As I model 1955 t0 1963 these great looking 48 class locomotives with fletner vents on the short end are a bit too modern for this era. When researching with Peter Street as to when the vents were put on it appears that it was 1975 (feel free to correct me if this is wrong), so I felt that they needed to be removed. The following is how I removed them.
The body is removed by unscrewing the Kadee couplers and carefully easing off the body making sure not to damage any of the detail such as the brake cylinder chain beneath the cab.
Carefully remove the vent from the body, it is a press fit so it’s not that difficult. Turning the body upside down glue a piece of 015’or 020″styrene card over the hole on the inside where the vent has been removed. With that done return to the top of the body, you will see that there is a housing for the vent that needs to be removed by firstly masking the area around the housing so there isn’t any damage done to the body. Next with a very fine wet and dry paper remove the housing. For this wet and dry was glued to a coffee stirrer or lollypop stick (a dry one) and with great care remove the housing. After all that and you’re satisfied with the result fill the hole with Tamiya putty or similar and leave overnight to dry. Next with the wet and dry remove the access putty making the roof nice and smooth. Then remove the masking tape, Tamiya masking tape was used because it’s nice and thin and does not leave a feathered edge.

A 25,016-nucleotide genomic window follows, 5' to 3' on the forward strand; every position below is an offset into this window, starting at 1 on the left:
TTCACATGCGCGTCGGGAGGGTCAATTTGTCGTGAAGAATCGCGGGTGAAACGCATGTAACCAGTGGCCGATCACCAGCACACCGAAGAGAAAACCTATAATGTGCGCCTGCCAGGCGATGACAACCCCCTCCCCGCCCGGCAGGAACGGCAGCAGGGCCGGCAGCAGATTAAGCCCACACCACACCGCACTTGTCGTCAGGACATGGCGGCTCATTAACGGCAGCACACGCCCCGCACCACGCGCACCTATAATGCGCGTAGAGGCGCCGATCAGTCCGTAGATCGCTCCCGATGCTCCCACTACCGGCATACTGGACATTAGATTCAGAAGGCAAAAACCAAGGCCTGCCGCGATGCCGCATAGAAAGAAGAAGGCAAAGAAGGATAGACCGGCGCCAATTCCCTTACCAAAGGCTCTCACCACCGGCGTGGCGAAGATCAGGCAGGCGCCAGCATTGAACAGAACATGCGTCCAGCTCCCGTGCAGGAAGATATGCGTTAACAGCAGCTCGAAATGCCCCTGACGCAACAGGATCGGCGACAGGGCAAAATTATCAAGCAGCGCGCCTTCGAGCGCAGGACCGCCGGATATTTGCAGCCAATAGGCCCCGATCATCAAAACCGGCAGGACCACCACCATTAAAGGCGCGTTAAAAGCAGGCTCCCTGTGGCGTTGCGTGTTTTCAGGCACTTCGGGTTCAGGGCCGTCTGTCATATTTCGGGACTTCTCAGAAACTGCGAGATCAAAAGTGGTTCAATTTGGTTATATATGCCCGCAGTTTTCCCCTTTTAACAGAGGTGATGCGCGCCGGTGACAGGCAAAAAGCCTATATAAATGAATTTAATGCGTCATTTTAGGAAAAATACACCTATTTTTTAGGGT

With painting, the entire body was masked off leaving only the short hood roof exposed. Spray self etch paint suitably thinned and left to dry. Here comes the tricky part, what paint to use to match the Indian red, I did have a bottle of Floquil boxcar red on hand so I tested and it was a very, very close match so I proceeded after thinning it down a bit to spray. Here is a site that may help with the colour. http://www.microscale.com then click on the resources panel and it should come up, thanks to Colin Hussey. The next day all was fine so they were sprayed with Testors Dullcote then weathered a bit, reassembled and put into service. The next task is to back date the buffing plate but that’s for another time. I hope this way of back dating these loco’s is of some use.